The story of Achilles has been passed down through the ages and adapted countless times, most recently in Pat Barker‘s The Silence of the Girls, but also in less successful interpretations of the tale (Brad Pitt in Troy, I’m looking at you). The Song of Achilles (2011) by Madeline Miller offers an entirely new perspective altogether. It is something of an origins story, but most unusually is that it is told through the eyes of Achilles’ lover, Patroclus.
We first meet Patroclus as a young boy. His mother, he tells us, is simple and he lives under the constant disapproving gaze of his father. When he accidentally murders a boy, he is sent in exile to Peleus’ kingdom as a steward. There he meets a young prince (Achilles, of course) with golden hair who is both athletic and musical, and constantly flocked by the attention of the other boys living at the palace. Patroclus is resentful towards him, thinking him both arrogant and vain, and yet he is strangely fascinated by him.
It doesn’t take long for the pair to become friends (though only after a particularly sensual episode involving juggling and figs). The bond between the two boys grows and Patroclus finds himself becoming very confused about his feelings towards Achilles. They are sent off to train with Chiron, a centaur who lives in the mountains, who teaches them about foraging, woodwork and medicine. Secluded as they are, it is not long before Achilles and Patroclus’ relationship begins to blossom.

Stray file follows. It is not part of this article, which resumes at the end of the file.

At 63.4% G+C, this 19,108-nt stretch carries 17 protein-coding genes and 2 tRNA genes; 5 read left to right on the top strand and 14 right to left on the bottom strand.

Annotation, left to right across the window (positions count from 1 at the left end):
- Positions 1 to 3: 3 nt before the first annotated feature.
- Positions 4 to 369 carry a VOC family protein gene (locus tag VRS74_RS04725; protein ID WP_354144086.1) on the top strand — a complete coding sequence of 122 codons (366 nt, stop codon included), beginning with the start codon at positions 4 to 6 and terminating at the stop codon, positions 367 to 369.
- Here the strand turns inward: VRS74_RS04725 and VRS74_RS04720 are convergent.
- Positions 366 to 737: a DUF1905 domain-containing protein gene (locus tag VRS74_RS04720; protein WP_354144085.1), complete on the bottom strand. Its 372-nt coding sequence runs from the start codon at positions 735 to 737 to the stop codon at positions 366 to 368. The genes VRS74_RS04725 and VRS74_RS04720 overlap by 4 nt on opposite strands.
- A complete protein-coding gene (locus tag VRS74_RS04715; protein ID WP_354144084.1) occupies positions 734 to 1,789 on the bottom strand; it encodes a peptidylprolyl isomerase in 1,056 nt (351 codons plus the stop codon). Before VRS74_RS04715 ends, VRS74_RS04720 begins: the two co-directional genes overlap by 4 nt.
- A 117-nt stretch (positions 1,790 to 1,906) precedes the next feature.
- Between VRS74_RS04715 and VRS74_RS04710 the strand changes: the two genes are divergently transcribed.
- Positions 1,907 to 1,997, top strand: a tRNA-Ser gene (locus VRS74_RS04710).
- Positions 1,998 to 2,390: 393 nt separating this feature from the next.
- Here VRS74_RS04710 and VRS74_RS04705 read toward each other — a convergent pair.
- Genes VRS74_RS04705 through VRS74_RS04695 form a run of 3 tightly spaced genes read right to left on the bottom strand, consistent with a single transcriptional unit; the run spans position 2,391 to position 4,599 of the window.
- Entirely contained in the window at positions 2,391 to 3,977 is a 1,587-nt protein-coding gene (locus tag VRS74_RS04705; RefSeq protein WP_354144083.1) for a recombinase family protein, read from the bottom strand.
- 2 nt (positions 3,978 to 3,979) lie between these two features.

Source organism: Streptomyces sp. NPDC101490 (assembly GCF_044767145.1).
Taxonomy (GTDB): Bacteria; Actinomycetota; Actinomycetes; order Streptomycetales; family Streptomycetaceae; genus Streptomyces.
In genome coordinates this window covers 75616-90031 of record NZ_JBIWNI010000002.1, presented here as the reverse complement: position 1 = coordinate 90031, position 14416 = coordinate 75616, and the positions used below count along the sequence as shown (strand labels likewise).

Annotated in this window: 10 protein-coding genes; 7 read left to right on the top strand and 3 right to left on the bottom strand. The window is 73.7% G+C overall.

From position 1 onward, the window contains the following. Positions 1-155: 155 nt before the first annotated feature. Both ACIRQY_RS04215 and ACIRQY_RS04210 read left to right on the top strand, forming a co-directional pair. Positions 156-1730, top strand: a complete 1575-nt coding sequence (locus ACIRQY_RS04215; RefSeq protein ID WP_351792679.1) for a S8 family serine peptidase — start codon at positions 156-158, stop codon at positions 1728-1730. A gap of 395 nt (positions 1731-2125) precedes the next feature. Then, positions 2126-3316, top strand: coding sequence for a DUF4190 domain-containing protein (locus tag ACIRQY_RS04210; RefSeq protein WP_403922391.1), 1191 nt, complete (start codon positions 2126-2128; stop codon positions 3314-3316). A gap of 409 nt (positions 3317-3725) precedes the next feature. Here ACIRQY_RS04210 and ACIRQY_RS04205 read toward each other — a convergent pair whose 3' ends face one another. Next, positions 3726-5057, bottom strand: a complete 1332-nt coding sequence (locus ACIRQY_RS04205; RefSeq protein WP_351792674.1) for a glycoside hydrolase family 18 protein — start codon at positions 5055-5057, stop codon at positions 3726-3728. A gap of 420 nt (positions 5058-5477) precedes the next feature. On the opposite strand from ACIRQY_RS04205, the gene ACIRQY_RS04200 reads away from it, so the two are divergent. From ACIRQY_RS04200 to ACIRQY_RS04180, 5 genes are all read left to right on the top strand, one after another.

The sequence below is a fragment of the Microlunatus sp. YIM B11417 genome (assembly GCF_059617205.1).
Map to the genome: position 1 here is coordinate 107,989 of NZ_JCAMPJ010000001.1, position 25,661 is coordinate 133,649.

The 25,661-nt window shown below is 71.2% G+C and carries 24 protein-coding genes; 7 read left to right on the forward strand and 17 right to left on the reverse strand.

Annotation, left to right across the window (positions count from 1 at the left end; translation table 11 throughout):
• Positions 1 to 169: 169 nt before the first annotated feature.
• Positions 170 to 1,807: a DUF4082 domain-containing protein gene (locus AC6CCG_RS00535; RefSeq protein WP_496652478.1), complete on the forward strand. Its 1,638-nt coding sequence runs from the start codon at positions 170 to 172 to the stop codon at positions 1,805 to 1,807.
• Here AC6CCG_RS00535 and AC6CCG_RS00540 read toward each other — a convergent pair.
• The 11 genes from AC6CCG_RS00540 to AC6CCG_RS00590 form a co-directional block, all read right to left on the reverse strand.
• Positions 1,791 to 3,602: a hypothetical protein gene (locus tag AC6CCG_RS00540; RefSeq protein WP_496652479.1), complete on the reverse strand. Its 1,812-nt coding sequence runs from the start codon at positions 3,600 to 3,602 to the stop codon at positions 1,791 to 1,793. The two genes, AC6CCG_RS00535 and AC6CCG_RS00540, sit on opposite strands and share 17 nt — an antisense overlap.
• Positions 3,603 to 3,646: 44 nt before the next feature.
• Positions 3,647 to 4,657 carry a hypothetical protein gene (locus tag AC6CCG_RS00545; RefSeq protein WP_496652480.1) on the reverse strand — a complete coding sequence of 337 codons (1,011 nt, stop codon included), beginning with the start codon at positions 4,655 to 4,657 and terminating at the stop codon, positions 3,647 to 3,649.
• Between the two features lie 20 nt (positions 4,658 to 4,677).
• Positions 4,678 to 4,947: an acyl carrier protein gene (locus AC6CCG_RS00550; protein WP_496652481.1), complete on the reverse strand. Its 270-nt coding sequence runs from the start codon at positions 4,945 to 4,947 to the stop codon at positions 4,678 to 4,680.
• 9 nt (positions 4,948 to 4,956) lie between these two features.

There could be no tale of Achilles without war, and eventually the boys are summoned to fight for the Greeks. Here we meet some of the big names of legend: Odysseus, Ajax and Agamemnon, but Miller keeps her focus firmly upon the love story between the young men. Patroclus suffers not only Achilles’ hunger for glory, but also constant appearances from his terrifying mother, Thetis, a formidable water goddess who never approved of Patroclus.
The story is perfectly paced. Miller still manages to create a good amount of tension, which is perhaps surprising for a story that most readers will be familiar with. The initial tension lies in the blossoming romance between Patroclus and Achilles, a stereotypical (but very effective) case of will-they-won’t-they. Patroclus then discovers a prophecy concerning his lover: Achilles will die, he is told, but only after Hector dies. Thus the great Trojan War becomes an exercise in not killing Hector, so that Achilles can borrow time for as long as possible.
If The Song of Achilles has a weakness, it lies in the fact that its narrator does, of course, die, and the final few chapters must deal with what happens after his death. It does feel a little clumsy, and Miller ties up the story in a way that feels far too tailored to please a modern audience; one can’t help thinking that things wouldn’t have been resolved so tidily in ancient times.
Nevertheless, what she does offer is a timeless tale of romance and a fresh take on the story of Achilles that has not been seen before. In a time where marginalised voices are being urged to be heard, it feels very appropriate that we are hearing the love story of two young men, and The Song of Achilles will certainly provide a moving and well-written read.